Best Practices

Using a T class is very easy and straightforward, but there are a few things you need to be aware of:

  • Make sure that the T class object is not used once it goes out of scope. If you need to use the object, instantiate it on the heap and make sure that the memory gets freed when the object is no longer needed. If the class has a destructor which needs to be called, use a TCleanupItem and a method which invokes the destructor to add it to the cleanup stack.
  • You should usually pass T class objects by value, but if it is a more complex class, like a descriptor, it is better to pass it as a reference. The decision should depend on the size of the class.
  • When returning a T class, you should return it by value, rather than reference, if it is small. Otherwise, pass the reference to the object that will be changed into the function, or instantiate the object on the heap.

There are also some points that should be considered when creating a T class:

  • The member variables of the T class should be other T classes or references to other classes. The T class should not own any resources that need to be cleaned up. If you want to use a pointer, consider defining the member variable as reference for clarity. The T class should not have ownership of any R class.
  • If a destructor is necessary, although you can define it, consider whether you should define your class as a different type (most probably a C class). You should consider this especially if the size of the class is quite large and the object should be instantiated on the heap. Although you can have T classes with destructors on the heap and ensure they get cleaned up properly, the mechanism to do this is a lot more complicated than the one in place for C classes (which derive from CBase).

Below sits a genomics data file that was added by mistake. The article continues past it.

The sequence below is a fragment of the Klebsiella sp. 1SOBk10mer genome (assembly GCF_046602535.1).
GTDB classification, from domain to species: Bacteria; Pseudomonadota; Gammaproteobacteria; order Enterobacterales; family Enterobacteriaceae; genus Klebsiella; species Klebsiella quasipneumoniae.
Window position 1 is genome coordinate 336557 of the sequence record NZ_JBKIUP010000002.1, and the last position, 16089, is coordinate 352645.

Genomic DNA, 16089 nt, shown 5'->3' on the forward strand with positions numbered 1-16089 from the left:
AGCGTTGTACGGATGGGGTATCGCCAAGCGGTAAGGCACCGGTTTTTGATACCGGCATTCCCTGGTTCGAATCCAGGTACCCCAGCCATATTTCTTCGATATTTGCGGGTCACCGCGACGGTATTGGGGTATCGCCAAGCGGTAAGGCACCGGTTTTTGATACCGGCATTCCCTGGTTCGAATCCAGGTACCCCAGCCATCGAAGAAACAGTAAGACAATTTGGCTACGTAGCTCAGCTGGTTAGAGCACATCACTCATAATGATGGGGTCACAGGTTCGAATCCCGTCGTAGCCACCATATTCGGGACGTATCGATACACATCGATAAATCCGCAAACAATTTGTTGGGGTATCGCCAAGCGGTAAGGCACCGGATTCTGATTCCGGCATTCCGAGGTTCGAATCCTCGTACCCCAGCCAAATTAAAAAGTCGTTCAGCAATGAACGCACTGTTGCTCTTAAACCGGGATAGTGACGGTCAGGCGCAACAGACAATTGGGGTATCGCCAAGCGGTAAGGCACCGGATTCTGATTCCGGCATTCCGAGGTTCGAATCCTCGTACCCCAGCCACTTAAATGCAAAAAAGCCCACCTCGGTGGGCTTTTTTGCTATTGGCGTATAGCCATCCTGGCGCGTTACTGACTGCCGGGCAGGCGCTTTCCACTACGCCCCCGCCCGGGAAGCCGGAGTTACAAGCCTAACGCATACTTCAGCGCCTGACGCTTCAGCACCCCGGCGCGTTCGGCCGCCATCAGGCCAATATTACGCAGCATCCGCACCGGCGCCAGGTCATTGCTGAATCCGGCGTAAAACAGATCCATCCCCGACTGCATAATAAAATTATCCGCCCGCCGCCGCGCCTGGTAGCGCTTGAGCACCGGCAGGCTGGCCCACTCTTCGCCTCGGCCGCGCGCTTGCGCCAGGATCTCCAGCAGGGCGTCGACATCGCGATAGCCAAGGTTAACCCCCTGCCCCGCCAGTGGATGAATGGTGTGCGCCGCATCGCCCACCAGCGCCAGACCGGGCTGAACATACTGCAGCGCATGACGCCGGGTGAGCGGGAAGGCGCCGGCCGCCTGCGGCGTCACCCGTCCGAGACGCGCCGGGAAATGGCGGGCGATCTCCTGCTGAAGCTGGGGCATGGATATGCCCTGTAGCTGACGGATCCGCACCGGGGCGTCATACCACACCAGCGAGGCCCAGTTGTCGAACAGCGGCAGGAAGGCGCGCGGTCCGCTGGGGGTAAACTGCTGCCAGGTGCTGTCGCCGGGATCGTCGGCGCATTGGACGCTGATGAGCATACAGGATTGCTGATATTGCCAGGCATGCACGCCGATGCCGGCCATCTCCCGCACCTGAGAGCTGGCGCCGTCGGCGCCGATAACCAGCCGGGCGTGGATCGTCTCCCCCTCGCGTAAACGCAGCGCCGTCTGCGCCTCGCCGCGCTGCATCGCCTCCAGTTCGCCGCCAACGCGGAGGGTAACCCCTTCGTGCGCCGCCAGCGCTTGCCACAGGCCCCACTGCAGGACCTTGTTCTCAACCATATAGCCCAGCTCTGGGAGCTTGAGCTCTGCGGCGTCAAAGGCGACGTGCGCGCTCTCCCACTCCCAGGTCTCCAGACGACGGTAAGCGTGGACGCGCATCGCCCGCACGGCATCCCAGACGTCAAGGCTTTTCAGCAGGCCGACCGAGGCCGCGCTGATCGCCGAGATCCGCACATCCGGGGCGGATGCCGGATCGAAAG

• Consider whether you need to define constructors or not. Since the member variables of a T class don’t get initialized, usually it is good to provide a default constructor.
  • Since the member variables of T classes are T classes themselves, or references to other objects, the {{{1}}} operator copies all the information from the source object to the target object, so there is no need to override it. If for any reason you want to prevent copying, make sure you make the copy constructor and {{{1}}} operator private.

In reality the first year is 1AD (which is same as 1BC), but the class, which is linked with TDateTime, starts counting from 0 and this is why it remembers the number of microseconds from the fictive year 0AD (which is same as 1BC).

  • Consider if you should be defining other operators; for example, if you are writing a T class that holds the first name and surname of a person, it is good practice to provide comparison operators.

Conclusion

T classes are used for simple classes and types, like structures. They are generally small in size and do not require any cleanup and so this makes their use straightforward, as it is the case with any C++-defined type.

Further Reading

Fundamentals of Symbian C++/Class Types & Declarations#T Classes


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Note that this content was originally hosted on the Symbian Foundation developer wiki.

This page was last modified on 20 July 2012, at 02:17.